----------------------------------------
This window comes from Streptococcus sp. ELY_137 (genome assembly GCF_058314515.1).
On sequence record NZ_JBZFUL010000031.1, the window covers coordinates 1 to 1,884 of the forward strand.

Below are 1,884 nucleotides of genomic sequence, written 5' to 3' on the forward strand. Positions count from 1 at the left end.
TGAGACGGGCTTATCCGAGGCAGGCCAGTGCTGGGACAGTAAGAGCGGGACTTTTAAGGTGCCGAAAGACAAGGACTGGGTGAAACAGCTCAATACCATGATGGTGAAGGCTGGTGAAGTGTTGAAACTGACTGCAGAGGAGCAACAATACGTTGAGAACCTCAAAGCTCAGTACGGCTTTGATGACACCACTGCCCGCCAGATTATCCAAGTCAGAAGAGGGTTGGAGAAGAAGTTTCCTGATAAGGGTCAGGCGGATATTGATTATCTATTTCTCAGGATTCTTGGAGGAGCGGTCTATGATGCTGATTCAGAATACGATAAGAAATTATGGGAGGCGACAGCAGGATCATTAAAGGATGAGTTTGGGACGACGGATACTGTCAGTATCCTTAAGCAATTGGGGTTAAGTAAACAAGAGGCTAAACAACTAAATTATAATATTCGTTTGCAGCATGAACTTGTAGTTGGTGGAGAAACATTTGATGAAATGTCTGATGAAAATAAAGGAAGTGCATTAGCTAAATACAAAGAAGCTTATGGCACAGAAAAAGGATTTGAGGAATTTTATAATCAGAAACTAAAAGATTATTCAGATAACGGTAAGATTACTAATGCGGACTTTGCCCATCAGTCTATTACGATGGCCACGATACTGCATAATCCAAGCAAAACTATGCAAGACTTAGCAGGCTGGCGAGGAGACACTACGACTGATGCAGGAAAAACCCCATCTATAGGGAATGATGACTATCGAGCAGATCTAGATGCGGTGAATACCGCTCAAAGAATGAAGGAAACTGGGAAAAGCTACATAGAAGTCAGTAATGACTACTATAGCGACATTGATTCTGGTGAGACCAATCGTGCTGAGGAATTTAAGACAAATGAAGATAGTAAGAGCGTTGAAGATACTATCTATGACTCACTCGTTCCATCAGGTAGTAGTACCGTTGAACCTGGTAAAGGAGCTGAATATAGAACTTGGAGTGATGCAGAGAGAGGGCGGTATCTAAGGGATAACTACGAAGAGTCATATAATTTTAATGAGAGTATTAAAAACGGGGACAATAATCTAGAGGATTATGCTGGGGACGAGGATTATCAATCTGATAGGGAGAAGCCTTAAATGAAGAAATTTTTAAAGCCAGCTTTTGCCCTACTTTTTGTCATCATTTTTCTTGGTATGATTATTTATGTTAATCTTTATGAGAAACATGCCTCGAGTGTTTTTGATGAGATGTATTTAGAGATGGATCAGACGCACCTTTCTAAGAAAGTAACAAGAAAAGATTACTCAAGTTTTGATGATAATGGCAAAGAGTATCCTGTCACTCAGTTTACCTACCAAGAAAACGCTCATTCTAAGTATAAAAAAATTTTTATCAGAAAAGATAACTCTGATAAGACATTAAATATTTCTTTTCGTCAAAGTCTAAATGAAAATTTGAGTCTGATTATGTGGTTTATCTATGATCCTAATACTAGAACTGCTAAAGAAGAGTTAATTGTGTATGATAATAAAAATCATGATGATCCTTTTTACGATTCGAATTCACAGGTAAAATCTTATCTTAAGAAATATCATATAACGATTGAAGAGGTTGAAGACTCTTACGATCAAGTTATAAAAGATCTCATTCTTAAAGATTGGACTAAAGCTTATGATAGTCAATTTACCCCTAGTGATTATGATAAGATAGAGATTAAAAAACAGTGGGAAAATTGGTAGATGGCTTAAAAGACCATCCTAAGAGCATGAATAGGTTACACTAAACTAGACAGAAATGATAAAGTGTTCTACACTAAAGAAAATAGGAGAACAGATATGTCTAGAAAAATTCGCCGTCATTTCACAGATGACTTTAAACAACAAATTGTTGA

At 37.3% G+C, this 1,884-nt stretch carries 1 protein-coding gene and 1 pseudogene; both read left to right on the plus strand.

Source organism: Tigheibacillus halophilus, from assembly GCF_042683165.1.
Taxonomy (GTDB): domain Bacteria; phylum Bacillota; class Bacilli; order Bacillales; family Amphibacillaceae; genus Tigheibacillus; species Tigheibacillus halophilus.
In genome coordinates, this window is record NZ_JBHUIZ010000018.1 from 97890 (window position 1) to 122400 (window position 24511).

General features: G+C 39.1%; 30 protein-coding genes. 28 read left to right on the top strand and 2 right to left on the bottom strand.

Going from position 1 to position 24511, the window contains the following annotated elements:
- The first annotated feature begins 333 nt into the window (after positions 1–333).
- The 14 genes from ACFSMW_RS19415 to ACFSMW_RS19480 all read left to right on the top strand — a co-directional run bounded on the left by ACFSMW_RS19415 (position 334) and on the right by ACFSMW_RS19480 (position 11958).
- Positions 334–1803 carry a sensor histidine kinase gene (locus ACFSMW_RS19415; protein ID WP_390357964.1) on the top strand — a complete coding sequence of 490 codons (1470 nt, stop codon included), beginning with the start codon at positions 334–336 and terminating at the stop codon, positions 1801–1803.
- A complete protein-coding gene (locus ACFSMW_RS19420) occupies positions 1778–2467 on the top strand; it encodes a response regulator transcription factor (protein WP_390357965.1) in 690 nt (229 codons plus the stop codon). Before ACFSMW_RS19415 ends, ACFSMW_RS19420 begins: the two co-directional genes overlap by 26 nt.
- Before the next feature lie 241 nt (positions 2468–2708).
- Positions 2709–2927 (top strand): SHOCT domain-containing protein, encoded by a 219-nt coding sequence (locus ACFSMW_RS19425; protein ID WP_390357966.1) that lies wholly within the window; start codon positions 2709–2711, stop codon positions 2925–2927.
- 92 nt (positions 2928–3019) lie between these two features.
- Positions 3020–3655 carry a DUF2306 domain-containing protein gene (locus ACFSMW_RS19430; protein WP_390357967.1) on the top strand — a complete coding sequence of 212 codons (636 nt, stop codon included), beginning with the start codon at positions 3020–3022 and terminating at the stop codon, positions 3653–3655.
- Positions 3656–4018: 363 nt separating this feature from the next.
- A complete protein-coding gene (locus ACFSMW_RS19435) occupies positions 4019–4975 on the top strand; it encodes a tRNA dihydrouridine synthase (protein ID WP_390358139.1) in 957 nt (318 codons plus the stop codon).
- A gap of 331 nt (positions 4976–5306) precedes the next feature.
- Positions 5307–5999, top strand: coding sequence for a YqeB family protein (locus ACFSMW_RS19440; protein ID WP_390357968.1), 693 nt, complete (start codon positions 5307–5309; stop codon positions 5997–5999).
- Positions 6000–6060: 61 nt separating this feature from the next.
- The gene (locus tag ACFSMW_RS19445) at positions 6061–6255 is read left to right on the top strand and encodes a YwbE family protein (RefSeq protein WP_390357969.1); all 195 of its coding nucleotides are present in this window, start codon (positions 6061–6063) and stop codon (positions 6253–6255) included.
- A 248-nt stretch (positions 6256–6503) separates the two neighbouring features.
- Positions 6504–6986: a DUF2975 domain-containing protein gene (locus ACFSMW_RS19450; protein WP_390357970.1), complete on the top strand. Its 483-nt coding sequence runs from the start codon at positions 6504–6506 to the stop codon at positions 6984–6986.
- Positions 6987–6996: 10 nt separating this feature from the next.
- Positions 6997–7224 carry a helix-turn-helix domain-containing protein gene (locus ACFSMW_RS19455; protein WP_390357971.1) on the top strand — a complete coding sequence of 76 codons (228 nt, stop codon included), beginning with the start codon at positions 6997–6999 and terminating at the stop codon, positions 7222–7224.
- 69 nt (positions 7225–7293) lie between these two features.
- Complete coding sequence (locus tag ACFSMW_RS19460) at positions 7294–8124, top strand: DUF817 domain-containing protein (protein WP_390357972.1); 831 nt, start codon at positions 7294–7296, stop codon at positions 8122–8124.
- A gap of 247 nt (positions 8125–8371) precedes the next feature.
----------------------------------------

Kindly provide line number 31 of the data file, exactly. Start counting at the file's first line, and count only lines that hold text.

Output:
- A gap of 247 nt (positions 8125–8371) precedes the next feature.